November 7, 2004
What do Cycling, Mongolian food, Speaking German, Enya, Leonardo DaVinci, VocabuLearn, Monet, and Annie have in common? They were all part of my weekend getaway with my wife. The last couple of days have been refreshing and really romantic!
Friday after work I took off on my bicycle and rode 23 miles to meet my wife at a hotel. That was really strange not going home, but it added to the mood of the getaway. After I showered and changed, we went out to one of our favorite restaurants, Kahn’s Mongolian Barbeque, in Bloomington. The food there is great and the service is also very good. Tip the cooks and they all stop what they are doing, bow and say, “Thank you, thank you!” My wife and I shared a pot of really flavorful orange, ginger and mint tea. And we ate, talked and enjoyed just being out together.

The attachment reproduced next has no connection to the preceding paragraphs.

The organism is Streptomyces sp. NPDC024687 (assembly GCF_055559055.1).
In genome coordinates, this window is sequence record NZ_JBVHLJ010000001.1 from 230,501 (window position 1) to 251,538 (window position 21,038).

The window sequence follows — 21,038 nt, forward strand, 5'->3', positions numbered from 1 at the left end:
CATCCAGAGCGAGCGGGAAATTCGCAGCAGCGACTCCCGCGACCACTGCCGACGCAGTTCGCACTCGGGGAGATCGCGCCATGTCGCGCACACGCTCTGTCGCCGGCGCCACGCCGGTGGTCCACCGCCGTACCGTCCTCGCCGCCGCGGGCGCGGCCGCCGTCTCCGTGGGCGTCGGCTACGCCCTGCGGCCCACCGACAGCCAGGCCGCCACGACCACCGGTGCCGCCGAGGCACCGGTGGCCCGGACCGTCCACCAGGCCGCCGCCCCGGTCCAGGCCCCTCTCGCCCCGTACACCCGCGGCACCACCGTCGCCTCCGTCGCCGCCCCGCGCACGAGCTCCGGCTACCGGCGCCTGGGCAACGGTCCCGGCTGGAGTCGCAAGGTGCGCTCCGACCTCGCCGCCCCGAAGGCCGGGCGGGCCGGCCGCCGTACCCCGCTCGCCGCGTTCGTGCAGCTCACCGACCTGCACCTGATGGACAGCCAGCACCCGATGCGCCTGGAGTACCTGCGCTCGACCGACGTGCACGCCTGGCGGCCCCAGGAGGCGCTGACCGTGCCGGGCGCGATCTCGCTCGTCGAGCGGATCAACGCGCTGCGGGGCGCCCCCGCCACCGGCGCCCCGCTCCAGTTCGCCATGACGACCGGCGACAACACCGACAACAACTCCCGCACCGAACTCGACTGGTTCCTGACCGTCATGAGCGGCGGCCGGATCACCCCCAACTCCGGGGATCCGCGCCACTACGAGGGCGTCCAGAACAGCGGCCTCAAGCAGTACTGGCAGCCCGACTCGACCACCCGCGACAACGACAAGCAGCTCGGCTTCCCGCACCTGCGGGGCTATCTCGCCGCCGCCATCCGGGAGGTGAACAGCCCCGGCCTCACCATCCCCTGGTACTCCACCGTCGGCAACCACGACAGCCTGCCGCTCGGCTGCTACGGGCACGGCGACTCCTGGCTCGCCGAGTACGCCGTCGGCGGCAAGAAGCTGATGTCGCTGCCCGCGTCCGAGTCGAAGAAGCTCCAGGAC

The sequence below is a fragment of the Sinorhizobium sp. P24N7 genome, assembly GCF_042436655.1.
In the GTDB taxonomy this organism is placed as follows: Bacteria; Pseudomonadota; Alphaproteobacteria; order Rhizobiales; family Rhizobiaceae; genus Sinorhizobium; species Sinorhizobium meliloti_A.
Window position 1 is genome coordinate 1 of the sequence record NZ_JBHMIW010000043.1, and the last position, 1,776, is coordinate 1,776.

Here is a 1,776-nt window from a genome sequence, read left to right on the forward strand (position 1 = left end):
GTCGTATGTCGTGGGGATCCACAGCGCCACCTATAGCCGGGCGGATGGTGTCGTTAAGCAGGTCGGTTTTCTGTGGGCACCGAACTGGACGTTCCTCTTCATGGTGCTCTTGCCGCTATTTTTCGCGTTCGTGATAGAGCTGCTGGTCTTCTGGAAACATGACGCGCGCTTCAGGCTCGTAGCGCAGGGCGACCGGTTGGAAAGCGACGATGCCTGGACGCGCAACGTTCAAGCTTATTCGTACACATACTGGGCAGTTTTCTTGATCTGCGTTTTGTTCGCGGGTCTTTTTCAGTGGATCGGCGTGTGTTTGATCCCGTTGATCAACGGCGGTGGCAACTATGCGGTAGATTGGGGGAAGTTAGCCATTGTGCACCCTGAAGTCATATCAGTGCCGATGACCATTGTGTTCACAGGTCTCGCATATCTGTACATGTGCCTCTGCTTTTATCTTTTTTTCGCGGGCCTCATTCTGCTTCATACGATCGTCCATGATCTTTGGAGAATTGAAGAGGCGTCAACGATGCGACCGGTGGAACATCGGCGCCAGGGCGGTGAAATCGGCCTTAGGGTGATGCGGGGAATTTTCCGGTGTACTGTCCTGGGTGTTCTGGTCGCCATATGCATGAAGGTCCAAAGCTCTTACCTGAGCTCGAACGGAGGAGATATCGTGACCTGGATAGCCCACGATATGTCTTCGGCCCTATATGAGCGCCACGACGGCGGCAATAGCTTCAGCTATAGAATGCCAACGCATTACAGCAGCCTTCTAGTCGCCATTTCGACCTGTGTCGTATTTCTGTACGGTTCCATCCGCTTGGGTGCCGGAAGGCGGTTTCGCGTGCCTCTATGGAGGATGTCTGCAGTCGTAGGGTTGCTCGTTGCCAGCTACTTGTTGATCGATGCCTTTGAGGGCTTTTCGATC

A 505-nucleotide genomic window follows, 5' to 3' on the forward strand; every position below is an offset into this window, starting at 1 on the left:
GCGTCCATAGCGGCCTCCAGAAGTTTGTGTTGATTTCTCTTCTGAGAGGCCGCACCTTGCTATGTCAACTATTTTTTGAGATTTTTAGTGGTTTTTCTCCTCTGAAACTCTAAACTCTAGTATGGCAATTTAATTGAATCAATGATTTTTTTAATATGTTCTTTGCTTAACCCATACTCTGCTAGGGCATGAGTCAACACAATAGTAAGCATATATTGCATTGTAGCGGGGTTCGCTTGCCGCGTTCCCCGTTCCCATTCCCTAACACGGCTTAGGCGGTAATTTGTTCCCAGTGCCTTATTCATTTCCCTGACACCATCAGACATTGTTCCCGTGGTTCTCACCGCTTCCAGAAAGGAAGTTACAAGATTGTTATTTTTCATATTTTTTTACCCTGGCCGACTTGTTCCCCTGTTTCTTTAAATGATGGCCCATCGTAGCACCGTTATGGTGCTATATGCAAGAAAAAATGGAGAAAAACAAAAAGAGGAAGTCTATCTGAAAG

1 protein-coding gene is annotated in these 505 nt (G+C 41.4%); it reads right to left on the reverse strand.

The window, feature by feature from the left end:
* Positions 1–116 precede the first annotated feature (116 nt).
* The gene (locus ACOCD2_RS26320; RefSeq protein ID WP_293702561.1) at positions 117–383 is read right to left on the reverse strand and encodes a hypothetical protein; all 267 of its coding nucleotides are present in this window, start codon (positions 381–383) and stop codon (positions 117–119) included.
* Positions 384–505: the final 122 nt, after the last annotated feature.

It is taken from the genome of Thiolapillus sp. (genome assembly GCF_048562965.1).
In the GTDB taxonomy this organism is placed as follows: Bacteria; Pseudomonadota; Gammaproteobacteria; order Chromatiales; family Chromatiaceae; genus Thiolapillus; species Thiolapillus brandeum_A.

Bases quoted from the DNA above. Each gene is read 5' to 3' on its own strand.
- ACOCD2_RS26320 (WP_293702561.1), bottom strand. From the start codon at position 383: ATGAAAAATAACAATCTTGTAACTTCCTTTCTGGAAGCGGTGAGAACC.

After dinner we did another one of our favorite activities together; going to a bookstore. We went to Borders Books and looked around for a while. As I was looking over the books I overheard some older ladies talking in german about some of the books on the table by me. I was just standing there and it dawned on me that I had just understood a conversation in another language. If you are a language learner you probably know that sensation. All of the women left except one who was still intent on looking at those books, so I struck up a conversation in german with her. She was thrilled that an American was speaking german with her and I found out that they were here visiting their daughter’s friend who comes to stay with them in Germany frequently. After about ten minutes of talking, she excused herself to rejoin her company. I had a definite glow after that interaction. Communicating with someone in their native language is not the same as hearing it in our language. I think there are things are lost in the translation. I then walked around the store feeling great inside as I picked out some more reading material and other things.